Friday, August 14, 2009
Wednesday, August 12, 2009
A New Integrative Theory for Cortical Pyramidal Neurons.
Thank you for this, AK.
Tuesday, August 11, 2009
He says confounding factors include neuroplasticity, ignoring the functions of neuroglia, and ordinary small-scale variations that occur:
"the connectome apparently ignores the phenomenon of neuroplasticity.
Plasticity refers to the brain’s ability to physically alter its structure in response to experience. Far from being immalleable, as was once thought, the brain is a highly dynamic organ. Neurons can sprout new connections within minutes of a given stimulus, and entire neural pathways can be rerouted so that function is recovered after a brain injury.
The connectome also disregards the functional importance of neuroglial cells, another class of cells which are found in the nervous system and which outnumber neurons by at least 10 to 1. Once thought to merely provide structural and nutritional support for neurons, glia have, in recent years, come into their own as key players in the brain. As well as performing the roles initially ascribed to them, glia carry out a whole host of other vital functions, including monitoring neuronal health, identifying damaged neurons, and regulating synaptic plasticity. They are also known to be capable of communicating not only with one another, but also with neurons. A map of brain connectivity cannot therefore be complete without taking glia into account.
Finally, although the large-scale connections are very similar among individuals, there are significant variations at smaller scales."
Sunday, August 2, 2009
Last night I read "Microbes exploit groundhog day" in Nature's July issue. Excerpt:
"The proposal that microorganisms can associate a stimulus with an appropriate response to a future environment might seem far-fetched. After all, without cognition, microorganisms rely on simple regulatory networks to sense and respond to their environment. A canonical example of gene-regulation, the response of Escherichia coli to the sugar lactose, illustrates why it seems surprising that such networks can be used to anticipate environmental changes."The write-up discusses a paper by Mitchell et al., Adaptive prediction of environmental changes by microorganisms (same issue).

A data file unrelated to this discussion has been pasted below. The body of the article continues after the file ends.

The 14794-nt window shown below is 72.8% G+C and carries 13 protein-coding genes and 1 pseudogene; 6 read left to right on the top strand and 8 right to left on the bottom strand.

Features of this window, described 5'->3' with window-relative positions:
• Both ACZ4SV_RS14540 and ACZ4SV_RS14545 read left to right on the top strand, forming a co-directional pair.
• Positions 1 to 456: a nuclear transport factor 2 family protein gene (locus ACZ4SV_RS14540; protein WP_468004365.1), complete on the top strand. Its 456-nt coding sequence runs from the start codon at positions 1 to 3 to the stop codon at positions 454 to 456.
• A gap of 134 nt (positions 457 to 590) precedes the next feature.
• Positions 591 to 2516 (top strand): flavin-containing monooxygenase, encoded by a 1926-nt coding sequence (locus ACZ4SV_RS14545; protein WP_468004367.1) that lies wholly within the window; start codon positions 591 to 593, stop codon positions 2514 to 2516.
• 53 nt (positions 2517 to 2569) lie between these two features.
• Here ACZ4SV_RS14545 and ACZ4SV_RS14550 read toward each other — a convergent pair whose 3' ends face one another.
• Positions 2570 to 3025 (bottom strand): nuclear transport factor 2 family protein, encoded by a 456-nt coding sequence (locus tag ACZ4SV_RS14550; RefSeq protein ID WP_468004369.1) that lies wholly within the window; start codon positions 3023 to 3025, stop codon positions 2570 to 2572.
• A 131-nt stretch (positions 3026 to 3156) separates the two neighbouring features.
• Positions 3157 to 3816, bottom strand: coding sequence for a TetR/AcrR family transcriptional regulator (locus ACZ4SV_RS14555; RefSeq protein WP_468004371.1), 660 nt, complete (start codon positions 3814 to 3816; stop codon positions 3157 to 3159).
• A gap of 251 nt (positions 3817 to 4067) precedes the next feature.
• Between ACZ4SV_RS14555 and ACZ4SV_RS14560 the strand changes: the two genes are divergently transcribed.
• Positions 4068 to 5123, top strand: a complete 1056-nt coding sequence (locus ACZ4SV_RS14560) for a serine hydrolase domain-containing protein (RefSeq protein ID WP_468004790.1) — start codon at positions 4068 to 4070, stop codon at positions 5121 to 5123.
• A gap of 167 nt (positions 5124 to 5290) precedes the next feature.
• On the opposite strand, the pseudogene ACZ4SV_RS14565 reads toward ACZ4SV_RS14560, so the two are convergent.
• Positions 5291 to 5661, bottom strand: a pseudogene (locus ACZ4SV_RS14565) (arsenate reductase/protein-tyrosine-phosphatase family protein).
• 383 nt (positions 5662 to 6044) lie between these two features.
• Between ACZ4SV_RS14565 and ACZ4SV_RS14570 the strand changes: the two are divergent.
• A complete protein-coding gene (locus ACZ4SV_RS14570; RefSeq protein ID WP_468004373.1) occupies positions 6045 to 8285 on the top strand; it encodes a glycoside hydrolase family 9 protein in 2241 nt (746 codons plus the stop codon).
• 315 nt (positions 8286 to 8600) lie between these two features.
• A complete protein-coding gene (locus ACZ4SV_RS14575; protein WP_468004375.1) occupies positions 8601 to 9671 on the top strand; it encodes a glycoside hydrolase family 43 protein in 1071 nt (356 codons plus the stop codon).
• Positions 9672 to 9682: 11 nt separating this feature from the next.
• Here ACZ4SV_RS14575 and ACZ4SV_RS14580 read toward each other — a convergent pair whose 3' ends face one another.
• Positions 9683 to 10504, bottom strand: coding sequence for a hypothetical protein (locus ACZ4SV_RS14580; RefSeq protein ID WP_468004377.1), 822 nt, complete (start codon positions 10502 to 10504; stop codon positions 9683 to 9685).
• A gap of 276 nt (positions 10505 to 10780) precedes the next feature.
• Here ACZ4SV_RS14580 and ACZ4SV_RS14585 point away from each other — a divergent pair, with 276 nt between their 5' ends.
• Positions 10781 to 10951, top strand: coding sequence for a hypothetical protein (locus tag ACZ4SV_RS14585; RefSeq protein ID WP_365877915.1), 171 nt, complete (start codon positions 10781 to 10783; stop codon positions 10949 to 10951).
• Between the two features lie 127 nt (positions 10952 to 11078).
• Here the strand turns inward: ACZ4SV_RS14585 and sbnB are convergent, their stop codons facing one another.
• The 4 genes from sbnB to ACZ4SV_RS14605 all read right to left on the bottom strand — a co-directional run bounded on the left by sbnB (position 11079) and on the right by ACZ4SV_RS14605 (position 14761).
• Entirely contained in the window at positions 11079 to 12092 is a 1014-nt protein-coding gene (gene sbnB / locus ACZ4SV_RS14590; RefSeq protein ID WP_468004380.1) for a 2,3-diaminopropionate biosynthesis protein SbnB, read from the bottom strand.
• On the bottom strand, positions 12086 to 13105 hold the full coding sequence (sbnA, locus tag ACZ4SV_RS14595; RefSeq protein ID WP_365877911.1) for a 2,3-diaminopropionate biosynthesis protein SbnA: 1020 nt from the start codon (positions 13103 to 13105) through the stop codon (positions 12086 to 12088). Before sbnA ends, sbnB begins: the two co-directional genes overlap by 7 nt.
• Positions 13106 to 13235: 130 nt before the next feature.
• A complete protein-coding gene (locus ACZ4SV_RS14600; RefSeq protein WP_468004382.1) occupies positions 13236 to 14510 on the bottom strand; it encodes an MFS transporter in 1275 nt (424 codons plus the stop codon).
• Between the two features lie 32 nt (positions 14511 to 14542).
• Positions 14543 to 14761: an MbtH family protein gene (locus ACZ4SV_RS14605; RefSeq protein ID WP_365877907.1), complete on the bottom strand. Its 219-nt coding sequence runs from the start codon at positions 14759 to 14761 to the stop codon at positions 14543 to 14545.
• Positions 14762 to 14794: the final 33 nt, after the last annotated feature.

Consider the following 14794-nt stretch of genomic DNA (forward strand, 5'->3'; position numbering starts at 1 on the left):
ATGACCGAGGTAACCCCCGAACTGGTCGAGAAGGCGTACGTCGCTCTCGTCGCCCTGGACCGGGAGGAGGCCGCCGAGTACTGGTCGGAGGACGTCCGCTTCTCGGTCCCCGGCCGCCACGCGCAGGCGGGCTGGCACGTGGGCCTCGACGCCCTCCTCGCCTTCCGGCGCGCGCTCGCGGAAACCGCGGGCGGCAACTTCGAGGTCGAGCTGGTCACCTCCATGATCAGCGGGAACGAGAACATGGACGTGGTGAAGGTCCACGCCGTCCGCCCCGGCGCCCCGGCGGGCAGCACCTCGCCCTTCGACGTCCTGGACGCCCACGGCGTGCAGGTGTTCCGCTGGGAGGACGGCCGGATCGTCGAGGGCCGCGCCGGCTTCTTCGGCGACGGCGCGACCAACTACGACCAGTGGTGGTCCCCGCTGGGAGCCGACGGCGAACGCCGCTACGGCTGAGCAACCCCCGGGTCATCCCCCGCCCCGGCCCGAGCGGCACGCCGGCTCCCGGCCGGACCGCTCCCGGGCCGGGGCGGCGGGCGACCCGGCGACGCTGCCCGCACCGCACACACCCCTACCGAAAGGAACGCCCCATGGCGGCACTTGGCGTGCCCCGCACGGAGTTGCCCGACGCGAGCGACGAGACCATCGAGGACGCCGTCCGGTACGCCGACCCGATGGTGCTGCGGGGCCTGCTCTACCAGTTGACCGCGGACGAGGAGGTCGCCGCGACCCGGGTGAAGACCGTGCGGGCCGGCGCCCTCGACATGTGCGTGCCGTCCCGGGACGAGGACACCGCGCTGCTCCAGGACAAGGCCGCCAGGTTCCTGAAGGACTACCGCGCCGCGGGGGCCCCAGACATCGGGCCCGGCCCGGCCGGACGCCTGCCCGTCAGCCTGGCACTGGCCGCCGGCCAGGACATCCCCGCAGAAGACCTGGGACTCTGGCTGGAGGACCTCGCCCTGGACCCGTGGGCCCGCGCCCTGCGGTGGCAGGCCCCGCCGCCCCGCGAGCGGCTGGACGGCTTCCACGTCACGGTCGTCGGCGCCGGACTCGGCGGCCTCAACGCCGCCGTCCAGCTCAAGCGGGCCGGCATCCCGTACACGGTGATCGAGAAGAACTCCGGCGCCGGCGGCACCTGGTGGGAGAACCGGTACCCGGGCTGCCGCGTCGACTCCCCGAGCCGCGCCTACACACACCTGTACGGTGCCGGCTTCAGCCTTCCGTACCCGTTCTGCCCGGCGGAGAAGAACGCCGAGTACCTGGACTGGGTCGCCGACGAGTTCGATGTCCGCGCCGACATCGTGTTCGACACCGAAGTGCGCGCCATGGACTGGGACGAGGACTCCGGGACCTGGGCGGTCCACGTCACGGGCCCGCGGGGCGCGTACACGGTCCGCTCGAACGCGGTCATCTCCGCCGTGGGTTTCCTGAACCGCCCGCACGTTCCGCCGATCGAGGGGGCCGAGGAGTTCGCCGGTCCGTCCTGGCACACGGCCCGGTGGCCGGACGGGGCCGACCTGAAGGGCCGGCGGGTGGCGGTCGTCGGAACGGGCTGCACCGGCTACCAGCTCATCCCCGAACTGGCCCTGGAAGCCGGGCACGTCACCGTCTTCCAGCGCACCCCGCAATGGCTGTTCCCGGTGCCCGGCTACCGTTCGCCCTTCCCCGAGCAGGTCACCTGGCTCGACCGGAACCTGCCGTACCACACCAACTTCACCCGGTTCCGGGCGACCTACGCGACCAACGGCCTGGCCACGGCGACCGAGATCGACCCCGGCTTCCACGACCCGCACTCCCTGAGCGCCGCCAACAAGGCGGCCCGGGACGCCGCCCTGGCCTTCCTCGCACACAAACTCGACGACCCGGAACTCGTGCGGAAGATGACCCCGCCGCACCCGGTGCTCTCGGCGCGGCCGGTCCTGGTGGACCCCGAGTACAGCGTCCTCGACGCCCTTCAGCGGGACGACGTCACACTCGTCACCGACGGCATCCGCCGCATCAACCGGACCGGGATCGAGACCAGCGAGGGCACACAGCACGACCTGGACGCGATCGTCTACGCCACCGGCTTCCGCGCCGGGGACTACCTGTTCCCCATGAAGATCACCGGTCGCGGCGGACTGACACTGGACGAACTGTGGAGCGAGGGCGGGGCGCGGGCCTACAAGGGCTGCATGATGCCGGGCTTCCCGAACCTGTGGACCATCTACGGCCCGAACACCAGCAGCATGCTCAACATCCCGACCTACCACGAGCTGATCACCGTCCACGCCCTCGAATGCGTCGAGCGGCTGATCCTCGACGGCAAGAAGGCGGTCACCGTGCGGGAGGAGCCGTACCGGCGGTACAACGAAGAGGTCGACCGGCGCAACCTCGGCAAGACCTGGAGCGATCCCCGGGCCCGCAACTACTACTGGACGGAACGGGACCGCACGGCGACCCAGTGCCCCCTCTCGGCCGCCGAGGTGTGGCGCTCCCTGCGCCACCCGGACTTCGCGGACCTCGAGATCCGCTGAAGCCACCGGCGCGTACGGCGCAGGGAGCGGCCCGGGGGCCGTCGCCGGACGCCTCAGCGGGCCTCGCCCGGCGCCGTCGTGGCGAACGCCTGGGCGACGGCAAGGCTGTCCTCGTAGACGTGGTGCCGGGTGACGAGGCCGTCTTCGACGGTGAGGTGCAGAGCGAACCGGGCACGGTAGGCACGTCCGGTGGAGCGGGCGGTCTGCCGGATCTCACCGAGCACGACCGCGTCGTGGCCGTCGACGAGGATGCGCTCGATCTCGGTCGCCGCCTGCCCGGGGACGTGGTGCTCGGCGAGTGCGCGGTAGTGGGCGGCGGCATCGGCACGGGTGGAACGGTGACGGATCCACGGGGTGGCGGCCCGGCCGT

"The insight of Mitchell et al., building on previous work, was to realize that the connection between stimulus and response can be offset in time. For example, if a non-lactose sugar consistently follows the availability of lactose, selection might favour the evolution of a regulatory network that directly links the presence of lactose to the expression of the non-lactose-utilization genes. This network would serve to 'prime' cells conferring an advantage by preparing them to use the non-lactose sugar in anticipation of its imminent availability and thereby reducing the lag time characteristic of de novo activation of response genes. Mitchell et al. call this mechanism adaptive anticipatory conditioning."A clever experimental design was employed to examine the responses of E. coli and baker's yeast, Saccharomyces cerevisiae, to an environment simulating what each organism would ordinarily find in a typical higher intestinal tract (higher in lactose and low in maltose), compared to lower part of the tract (low in lactose and higher in maltose). Mitchell et al. found that "microorganisms can interpret their environment and respond in a way that provides a benefit only in following a future environmental change." A few wrinkles remain, but "one message is clear" -